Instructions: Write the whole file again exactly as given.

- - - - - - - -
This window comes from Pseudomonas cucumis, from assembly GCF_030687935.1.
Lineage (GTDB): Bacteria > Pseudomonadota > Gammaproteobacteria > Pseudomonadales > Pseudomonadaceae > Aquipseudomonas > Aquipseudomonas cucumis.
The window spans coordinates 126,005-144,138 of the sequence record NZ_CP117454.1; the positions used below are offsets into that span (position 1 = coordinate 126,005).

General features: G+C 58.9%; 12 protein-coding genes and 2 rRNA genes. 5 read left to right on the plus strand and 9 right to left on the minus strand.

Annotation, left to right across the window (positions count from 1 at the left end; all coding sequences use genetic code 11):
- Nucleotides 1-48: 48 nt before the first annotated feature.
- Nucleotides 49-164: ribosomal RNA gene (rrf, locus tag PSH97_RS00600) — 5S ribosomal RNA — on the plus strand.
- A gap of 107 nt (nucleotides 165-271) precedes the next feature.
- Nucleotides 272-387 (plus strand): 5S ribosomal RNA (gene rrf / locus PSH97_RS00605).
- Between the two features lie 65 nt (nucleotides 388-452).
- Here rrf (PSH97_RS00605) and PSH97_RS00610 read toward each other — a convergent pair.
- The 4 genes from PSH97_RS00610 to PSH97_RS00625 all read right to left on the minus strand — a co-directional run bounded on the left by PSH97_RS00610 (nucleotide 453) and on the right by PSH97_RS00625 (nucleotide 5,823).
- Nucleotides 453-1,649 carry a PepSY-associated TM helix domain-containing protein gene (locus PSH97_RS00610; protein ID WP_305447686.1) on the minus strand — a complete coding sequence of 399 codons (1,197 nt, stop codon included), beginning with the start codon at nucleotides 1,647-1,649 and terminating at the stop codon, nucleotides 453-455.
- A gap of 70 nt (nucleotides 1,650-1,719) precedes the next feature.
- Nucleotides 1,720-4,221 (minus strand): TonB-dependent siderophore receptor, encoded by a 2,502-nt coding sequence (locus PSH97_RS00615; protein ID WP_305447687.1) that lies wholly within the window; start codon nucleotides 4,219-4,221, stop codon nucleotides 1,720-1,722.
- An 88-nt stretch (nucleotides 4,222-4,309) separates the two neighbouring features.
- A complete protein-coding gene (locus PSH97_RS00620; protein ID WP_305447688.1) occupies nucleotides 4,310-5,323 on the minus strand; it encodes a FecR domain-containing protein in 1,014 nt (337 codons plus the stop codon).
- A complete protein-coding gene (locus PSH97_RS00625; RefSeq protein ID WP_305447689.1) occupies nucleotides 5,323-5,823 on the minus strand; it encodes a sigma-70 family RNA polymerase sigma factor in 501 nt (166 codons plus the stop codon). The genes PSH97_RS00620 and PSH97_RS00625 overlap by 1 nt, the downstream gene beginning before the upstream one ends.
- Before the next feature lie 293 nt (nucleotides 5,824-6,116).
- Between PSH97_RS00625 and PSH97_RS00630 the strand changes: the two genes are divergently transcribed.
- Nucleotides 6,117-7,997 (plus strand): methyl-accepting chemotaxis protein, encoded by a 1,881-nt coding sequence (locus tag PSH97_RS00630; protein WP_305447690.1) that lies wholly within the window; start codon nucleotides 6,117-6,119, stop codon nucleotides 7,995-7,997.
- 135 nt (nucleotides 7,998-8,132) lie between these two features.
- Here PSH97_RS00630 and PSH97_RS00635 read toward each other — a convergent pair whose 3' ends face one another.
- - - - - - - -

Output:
This window comes from Pseudomonas cucumis, from assembly GCF_030687935.1.
Lineage (GTDB): Bacteria > Pseudomonadota > Gammaproteobacteria > Pseudomonadales > Pseudomonadaceae > Aquipseudomonas > Aquipseudomonas cucumis.
The window spans coordinates 126,005-144,138 of the sequence record NZ_CP117454.1; the positions used below are offsets into that span (position 1 = coordinate 126,005).

General features: G+C 58.9%; 12 protein-coding genes and 2 rRNA genes. 5 read left to right on the plus strand and 9 right to left on the minus strand.

Annotation, left to right across the window (positions count from 1 at the left end; all coding sequences use genetic code 11):
- Nucleotides 1-48: 48 nt before the first annotated feature.
- Nucleotides 49-164: ribosomal RNA gene (rrf, locus tag PSH97_RS00600) — 5S ribosomal RNA — on the plus strand.
- A gap of 107 nt (nucleotides 165-271) precedes the next feature.
- Nucleotides 272-387 (plus strand): 5S ribosomal RNA (gene rrf / locus PSH97_RS00605).
- Between the two features lie 65 nt (nucleotides 388-452).
- Here rrf (PSH97_RS00605) and PSH97_RS00610 read toward each other — a convergent pair.
- The 4 genes from PSH97_RS00610 to PSH97_RS00625 all read right to left on the minus strand — a co-directional run bounded on the left by PSH97_RS00610 (nucleotide 453) and on the right by PSH97_RS00625 (nucleotide 5,823).
- Nucleotides 453-1,649 carry a PepSY-associated TM helix domain-containing protein gene (locus PSH97_RS00610; protein ID WP_305447686.1) on the minus strand — a complete coding sequence of 399 codons (1,197 nt, stop codon included), beginning with the start codon at nucleotides 1,647-1,649 and terminating at the stop codon, nucleotides 453-455.
- A gap of 70 nt (nucleotides 1,650-1,719) precedes the next feature.
- Nucleotides 1,720-4,221 (minus strand): TonB-dependent siderophore receptor, encoded by a 2,502-nt coding sequence (locus PSH97_RS00615; protein ID WP_305447687.1) that lies wholly within the window; start codon nucleotides 4,219-4,221, stop codon nucleotides 1,720-1,722.
- An 88-nt stretch (nucleotides 4,222-4,309) separates the two neighbouring features.
- A complete protein-coding gene (locus PSH97_RS00620; protein ID WP_305447688.1) occupies nucleotides 4,310-5,323 on the minus strand; it encodes a FecR domain-containing protein in 1,014 nt (337 codons plus the stop codon).
- A complete protein-coding gene (locus PSH97_RS00625; RefSeq protein ID WP_305447689.1) occupies nucleotides 5,323-5,823 on the minus strand; it encodes a sigma-70 family RNA polymerase sigma factor in 501 nt (166 codons plus the stop codon). The genes PSH97_RS00620 and PSH97_RS00625 overlap by 1 nt, the downstream gene beginning before the upstream one ends.
- Before the next feature lie 293 nt (nucleotides 5,824-6,116).
- Between PSH97_RS00625 and PSH97_RS00630 the strand changes: the two genes are divergently transcribed.
- Nucleotides 6,117-7,997 (plus strand): methyl-accepting chemotaxis protein, encoded by a 1,881-nt coding sequence (locus tag PSH97_RS00630; protein WP_305447690.1) that lies wholly within the window; start codon nucleotides 6,117-6,119, stop codon nucleotides 7,995-7,997.
- 135 nt (nucleotides 7,998-8,132) lie between these two features.
- Here PSH97_RS00630 and PSH97_RS00635 read toward each other — a convergent pair whose 3' ends face one another.